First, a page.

Later Tom explained it was on the steeps where the Rax skis really came into their own so it was off to the black slope although it was more brown and bumpy in places. Shock Tom explained that straight down the fall line & short turns were what was needed. On normal skis it's something that only a much better bump skier than I would manage but on the Rax ski it was possible. The drag slowed things down a bit and I was having fun until my ski caught something underneath and I was out of the binding - (this may of been because the binding wasn't set up correctly for me). Later I was descending the steeper slopes faster than most of the skiers around but still not at the same pace as Tom. To begin with I was tense and I was begining to feel the strain on my legs so it was time to change back to normal skis before I broke something.

Back to normal skis
==============
In comparison to the rax skis my skis suddenly felt super slippy. I spent the next two runs doing a full on Bode Miller in the back seat. Eventually I found the middle of the ski again but it was unnerving until I did. In comparison the conventional skis acquired a higher speed but the need to turn around bumps etc meant the Rax skis were quicker down to the bottom of a steep hill in mushy bumpy snow. Tom tried a longer 160cm rax si and after a few more runs we decided to call it a day.


Pro's
====
Something different
Excel on steeper slopes where the snow is less than perfect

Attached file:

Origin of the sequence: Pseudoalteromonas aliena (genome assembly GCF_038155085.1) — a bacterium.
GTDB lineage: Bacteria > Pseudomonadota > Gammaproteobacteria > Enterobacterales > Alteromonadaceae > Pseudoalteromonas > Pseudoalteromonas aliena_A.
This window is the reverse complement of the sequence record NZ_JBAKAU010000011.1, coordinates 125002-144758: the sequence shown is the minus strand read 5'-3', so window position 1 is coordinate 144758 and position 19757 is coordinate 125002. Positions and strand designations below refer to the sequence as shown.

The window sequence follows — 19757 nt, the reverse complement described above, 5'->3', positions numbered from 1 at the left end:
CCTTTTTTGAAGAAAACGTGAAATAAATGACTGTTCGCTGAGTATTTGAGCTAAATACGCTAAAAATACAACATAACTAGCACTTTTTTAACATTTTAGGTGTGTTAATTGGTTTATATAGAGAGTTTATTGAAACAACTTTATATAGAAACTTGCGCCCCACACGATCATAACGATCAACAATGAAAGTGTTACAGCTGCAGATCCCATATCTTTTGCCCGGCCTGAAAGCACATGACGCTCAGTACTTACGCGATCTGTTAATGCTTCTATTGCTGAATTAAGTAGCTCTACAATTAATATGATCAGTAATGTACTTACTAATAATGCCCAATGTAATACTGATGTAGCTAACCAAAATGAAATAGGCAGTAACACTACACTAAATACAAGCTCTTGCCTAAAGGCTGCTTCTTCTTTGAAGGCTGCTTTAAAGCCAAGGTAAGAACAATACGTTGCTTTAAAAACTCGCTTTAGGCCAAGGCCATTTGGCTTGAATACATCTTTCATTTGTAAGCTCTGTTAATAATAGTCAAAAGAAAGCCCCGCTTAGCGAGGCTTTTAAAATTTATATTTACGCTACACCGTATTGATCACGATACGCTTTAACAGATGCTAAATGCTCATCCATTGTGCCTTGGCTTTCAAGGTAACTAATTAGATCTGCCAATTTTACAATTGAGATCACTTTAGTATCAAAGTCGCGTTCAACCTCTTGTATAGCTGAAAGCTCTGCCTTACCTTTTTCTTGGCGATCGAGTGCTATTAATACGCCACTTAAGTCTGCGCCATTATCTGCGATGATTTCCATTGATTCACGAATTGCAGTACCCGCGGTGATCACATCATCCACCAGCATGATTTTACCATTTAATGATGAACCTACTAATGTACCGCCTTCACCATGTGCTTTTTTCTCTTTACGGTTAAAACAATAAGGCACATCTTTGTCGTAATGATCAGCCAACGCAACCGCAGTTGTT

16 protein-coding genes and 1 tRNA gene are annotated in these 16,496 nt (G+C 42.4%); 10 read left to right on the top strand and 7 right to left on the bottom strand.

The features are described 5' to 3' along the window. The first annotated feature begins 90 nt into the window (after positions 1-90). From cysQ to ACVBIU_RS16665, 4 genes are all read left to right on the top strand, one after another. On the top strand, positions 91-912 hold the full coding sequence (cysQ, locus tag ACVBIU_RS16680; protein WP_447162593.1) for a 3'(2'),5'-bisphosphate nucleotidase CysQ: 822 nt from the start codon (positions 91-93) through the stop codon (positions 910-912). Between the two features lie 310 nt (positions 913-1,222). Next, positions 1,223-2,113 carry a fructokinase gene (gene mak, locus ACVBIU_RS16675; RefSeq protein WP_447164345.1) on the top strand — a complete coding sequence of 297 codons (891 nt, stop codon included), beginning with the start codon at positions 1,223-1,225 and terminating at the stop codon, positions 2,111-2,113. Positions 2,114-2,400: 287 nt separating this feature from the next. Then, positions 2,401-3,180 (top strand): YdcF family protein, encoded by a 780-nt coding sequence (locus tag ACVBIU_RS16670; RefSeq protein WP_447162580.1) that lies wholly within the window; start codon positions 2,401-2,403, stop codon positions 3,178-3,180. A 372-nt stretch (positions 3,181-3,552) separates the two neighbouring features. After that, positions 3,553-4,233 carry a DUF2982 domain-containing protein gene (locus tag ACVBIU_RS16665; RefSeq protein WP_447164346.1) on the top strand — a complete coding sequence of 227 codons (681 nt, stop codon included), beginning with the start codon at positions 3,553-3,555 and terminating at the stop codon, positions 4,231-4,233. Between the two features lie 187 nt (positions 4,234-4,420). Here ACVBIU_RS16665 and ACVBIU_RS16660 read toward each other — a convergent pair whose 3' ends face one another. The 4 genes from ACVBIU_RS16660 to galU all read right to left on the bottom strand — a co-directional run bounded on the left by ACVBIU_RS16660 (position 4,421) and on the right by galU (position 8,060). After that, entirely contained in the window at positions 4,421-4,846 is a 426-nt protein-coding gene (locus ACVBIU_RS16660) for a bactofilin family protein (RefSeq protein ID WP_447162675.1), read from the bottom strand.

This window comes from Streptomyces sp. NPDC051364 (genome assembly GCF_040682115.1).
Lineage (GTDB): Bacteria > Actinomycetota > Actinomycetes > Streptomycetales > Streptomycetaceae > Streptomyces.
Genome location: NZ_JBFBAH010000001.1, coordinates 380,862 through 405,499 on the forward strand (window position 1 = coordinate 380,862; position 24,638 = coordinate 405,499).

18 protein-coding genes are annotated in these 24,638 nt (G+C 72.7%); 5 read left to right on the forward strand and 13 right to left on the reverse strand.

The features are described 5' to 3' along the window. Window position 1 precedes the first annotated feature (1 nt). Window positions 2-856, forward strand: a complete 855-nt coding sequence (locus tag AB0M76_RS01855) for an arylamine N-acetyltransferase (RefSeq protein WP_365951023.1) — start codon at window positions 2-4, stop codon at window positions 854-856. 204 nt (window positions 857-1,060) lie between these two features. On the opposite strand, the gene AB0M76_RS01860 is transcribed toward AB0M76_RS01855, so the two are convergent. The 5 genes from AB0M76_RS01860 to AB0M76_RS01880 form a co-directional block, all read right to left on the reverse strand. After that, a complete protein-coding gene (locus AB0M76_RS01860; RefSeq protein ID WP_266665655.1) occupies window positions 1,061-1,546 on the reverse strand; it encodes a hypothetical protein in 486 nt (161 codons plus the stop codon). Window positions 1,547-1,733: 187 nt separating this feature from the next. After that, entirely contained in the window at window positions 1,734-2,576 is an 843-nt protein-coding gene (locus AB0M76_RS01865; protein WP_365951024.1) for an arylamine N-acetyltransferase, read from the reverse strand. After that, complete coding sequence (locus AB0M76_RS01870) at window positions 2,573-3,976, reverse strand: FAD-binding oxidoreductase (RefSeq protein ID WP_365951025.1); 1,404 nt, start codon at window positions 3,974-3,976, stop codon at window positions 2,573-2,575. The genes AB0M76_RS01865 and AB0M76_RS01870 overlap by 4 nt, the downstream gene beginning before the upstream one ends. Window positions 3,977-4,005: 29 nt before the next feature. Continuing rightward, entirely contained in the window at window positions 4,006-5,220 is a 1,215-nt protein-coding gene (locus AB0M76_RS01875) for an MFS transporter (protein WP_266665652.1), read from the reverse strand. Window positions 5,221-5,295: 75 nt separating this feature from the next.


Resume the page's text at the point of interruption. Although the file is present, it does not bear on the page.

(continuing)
Quick turning


Con's
====
Doesn't glide like a normal ski/flat piste performance
Can't slide backwards (may be restrictive in certain circumstances)
Skis are short = less surface area = less float (although I didn't test in powder)
Very steep pistes (50 deg+ slope) might be a problem


Conclusion
========

Probably not a total replacement for the conventional ski (at least not for me) but another tool to take out when the conditions warrant it.
Maybe later skis with greater surface area will provide a better all-mountain solution.

Good to see Tom pushing the development of the ski further.
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DB, Thanks for your thoughtful and interesting review! Very Happy
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good review, glad you got to test them in the end.

Sounds like a shame about the bad conditions though ?
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You know it makes sense.
DB wrote:
...